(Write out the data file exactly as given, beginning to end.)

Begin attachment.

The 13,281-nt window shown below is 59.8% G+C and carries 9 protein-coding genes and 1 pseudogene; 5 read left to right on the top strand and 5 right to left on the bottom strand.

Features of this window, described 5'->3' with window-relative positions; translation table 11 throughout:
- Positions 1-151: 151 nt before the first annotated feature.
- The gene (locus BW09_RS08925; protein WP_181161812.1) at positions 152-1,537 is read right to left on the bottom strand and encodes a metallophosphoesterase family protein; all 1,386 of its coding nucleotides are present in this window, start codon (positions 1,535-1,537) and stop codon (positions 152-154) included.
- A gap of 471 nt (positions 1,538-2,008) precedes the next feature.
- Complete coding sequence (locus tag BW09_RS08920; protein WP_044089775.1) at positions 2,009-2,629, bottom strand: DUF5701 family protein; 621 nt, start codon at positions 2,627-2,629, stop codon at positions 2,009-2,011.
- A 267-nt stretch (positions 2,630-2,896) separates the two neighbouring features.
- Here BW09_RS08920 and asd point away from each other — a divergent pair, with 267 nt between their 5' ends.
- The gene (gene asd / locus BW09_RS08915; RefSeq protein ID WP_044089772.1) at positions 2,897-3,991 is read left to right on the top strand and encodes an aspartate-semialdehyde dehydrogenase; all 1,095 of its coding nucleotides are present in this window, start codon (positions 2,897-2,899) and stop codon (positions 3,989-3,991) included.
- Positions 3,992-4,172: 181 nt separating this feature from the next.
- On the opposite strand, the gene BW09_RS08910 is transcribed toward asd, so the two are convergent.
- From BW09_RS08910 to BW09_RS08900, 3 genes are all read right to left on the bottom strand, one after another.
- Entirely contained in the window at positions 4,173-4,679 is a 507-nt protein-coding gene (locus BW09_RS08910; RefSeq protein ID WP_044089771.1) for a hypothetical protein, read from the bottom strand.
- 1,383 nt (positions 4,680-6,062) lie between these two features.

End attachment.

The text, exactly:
The 13,281-nt window shown below is 59.8% G+C and carries 9 protein-coding genes and 1 pseudogene; 5 read left to right on the top strand and 5 right to left on the bottom strand.

Features of this window, described 5'->3' with window-relative positions; translation table 11 throughout:
- Positions 1-151: 151 nt before the first annotated feature.
- The gene (locus BW09_RS08925; protein WP_181161812.1) at positions 152-1,537 is read right to left on the bottom strand and encodes a metallophosphoesterase family protein; all 1,386 of its coding nucleotides are present in this window, start codon (positions 1,535-1,537) and stop codon (positions 152-154) included.
- A gap of 471 nt (positions 1,538-2,008) precedes the next feature.
- Complete coding sequence (locus tag BW09_RS08920; protein WP_044089775.1) at positions 2,009-2,629, bottom strand: DUF5701 family protein; 621 nt, start codon at positions 2,627-2,629, stop codon at positions 2,009-2,011.
- A 267-nt stretch (positions 2,630-2,896) separates the two neighbouring features.
- Here BW09_RS08920 and asd point away from each other — a divergent pair, with 267 nt between their 5' ends.
- The gene (gene asd / locus BW09_RS08915; RefSeq protein ID WP_044089772.1) at positions 2,897-3,991 is read left to right on the top strand and encodes an aspartate-semialdehyde dehydrogenase; all 1,095 of its coding nucleotides are present in this window, start codon (positions 2,897-2,899) and stop codon (positions 3,989-3,991) included.
- Positions 3,992-4,172: 181 nt separating this feature from the next.
- On the opposite strand, the gene BW09_RS08910 is transcribed toward asd, so the two are convergent.
- From BW09_RS08910 to BW09_RS08900, 3 genes are all read right to left on the bottom strand, one after another.
- Entirely contained in the window at positions 4,173-4,679 is a 507-nt protein-coding gene (locus BW09_RS08910; RefSeq protein ID WP_044089771.1) for a hypothetical protein, read from the bottom strand.
- 1,383 nt (positions 4,680-6,062) lie between these two features.